Assad Effort to End Christian Uprising Seen

March 15, 1985|CHARLES P. WALLACE | Times Staff Writer

DBAYE, Lebanon — Syrian President Hafez Assad sent a personal envoy to Lebanon on Thursday in an apparent effort to help resolve an uprising in the nation's Christian community.

Lebanon's state radio reported that Maj. Gen. Mohammed Kholi, Assad's national security adviser, met with Lebanese President Amin Gemayel in suburban Baabda.

Schools remained closed in the Christian areas of the city and its suburbs, but most shops reopened after a one-day closure because of the crisis.

On Wednesday, a Christian militia leader named Samir Geagea announced that he had seized control of a large part of the Christian heartland. The announcement came a few hours after the Christian militia, called the Lebanese Forces, had declared its independence from Gemayel's political organization, the Falangist Party.

Militia Discontent

The uprising apparently stemmed from discontent within the militia over Gemayel's policy of depending on Syria to act as the broker in negotiations with Lebanon's Muslims in talks aimed at ending the country's 10-year-old civil war.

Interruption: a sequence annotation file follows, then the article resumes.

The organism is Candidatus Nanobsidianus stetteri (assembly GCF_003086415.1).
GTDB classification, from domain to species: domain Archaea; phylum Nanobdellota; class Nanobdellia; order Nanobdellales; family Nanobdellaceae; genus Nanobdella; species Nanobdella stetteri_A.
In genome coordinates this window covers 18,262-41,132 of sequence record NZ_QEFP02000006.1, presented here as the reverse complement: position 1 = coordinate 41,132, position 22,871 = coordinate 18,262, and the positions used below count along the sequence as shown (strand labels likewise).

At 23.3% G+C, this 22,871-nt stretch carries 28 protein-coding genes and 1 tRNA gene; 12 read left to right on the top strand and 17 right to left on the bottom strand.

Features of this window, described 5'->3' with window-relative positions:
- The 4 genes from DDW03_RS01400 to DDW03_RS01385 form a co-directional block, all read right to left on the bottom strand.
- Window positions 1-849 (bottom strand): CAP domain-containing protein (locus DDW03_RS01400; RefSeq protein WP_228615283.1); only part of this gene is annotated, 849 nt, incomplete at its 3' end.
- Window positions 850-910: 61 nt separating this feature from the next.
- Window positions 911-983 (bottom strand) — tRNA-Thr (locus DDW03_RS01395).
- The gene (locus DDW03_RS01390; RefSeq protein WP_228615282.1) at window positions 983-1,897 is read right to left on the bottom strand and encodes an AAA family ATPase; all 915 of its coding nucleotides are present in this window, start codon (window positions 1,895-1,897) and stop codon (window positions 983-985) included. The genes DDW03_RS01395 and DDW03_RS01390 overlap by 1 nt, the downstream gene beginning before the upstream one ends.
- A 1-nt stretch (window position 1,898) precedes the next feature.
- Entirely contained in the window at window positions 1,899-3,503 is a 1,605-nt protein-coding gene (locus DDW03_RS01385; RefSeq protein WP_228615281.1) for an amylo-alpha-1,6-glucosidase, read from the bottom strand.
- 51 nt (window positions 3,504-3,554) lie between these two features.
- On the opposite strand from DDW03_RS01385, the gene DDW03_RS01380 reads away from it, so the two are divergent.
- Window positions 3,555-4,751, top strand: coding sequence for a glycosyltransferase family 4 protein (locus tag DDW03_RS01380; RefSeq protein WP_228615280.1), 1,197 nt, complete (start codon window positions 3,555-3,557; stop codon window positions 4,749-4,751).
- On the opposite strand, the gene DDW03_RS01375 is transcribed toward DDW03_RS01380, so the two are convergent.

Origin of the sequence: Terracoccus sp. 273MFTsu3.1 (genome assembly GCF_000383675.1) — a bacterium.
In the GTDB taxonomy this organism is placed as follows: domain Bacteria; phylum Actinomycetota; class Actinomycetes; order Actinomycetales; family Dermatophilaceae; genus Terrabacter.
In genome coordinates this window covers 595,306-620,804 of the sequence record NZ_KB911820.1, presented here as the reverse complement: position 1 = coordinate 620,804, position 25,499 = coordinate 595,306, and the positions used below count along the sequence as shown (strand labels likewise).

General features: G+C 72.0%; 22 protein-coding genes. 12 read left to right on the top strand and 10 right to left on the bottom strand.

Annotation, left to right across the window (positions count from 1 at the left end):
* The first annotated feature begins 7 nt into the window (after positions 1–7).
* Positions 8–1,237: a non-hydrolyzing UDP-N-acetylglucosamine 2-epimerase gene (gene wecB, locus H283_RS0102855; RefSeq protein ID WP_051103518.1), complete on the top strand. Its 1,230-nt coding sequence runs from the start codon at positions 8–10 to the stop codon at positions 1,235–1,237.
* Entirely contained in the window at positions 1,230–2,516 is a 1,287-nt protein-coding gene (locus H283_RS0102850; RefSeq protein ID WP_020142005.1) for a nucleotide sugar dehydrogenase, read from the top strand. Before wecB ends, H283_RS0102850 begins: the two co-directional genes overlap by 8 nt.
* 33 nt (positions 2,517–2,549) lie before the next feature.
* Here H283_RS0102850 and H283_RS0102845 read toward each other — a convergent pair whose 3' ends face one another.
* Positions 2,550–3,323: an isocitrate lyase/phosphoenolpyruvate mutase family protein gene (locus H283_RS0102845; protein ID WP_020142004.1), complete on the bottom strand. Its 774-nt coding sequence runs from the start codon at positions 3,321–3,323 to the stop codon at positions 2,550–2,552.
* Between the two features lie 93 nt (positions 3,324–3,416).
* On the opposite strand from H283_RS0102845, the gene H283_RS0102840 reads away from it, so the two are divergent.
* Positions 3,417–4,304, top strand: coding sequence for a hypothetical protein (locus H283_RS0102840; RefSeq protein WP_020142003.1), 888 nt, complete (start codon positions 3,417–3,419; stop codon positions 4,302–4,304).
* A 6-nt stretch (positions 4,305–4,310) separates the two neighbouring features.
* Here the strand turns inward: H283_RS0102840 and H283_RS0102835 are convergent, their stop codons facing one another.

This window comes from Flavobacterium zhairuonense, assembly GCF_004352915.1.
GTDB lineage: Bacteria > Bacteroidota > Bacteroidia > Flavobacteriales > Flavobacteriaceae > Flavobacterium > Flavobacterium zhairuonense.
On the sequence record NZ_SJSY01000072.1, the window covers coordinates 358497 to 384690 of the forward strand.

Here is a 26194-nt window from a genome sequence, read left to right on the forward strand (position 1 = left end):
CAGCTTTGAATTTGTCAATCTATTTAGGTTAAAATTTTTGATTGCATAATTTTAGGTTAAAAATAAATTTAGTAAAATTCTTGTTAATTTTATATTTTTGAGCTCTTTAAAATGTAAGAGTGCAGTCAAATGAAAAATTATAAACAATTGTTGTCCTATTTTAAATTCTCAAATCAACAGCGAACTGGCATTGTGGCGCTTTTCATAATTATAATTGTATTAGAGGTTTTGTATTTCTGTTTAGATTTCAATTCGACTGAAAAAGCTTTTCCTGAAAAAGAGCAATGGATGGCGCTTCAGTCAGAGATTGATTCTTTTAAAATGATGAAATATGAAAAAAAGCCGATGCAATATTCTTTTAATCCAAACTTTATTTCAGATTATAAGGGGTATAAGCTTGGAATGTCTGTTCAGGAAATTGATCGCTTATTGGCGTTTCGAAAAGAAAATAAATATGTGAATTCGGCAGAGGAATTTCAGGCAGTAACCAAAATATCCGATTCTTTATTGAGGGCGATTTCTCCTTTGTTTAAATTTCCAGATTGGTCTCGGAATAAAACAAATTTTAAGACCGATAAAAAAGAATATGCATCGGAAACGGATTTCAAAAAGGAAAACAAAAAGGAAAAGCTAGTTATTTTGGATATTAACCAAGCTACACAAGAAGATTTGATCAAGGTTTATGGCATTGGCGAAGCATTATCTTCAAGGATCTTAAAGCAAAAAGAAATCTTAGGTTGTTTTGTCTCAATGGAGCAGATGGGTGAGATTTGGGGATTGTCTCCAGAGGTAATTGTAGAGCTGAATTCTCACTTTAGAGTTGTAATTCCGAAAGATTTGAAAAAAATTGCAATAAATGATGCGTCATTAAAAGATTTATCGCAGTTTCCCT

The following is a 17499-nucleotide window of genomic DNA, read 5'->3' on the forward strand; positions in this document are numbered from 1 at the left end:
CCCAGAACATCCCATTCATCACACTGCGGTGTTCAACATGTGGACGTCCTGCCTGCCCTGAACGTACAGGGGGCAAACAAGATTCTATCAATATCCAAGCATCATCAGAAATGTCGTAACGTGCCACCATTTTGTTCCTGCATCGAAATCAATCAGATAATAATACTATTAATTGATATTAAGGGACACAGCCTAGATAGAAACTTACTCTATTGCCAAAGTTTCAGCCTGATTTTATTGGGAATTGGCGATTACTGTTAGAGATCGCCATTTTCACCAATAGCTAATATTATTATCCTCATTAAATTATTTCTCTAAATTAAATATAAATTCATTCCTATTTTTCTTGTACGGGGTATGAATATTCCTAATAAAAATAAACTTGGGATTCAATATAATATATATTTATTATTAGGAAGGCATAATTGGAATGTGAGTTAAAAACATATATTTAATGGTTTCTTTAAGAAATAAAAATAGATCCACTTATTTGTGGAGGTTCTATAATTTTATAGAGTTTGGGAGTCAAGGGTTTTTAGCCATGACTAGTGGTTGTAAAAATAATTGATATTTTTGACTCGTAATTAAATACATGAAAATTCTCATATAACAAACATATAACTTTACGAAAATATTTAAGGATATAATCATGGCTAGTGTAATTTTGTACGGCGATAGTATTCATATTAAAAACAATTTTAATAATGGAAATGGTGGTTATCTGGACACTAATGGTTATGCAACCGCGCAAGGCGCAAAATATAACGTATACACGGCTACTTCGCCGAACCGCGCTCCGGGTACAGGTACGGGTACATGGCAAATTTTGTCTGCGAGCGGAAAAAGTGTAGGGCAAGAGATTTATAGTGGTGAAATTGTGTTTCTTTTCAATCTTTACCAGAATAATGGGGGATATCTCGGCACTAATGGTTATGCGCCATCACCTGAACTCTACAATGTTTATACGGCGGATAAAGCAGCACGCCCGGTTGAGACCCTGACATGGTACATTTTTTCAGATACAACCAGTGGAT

On Thursday, militia forces loyal to Gemayel took to the streets of towns along the coastal road to Tripoli, which Geagea's forces severed just north of here Wednesday.

Geagea was reported to be massing guns and soldiers behind his barricades, but the reports could not be confirmed.

Assad phoned Gemayel on Wednesday and urged him to be "prudent and careful" in dealing with the rebellion, according to Lebanese newspapers. Kholi returned to Damascus late Thursday carrying a message from Gemayel, but the contents were not disclosed.

Geagea met with Christian leaders Thursday night under the auspices of Patriarch Mar Antonios Butros Khreish, leader of the Maronite Catholic Church, but a statement issued later indicated that no solution had been found to the political crisis.

Los Angeles Times Articles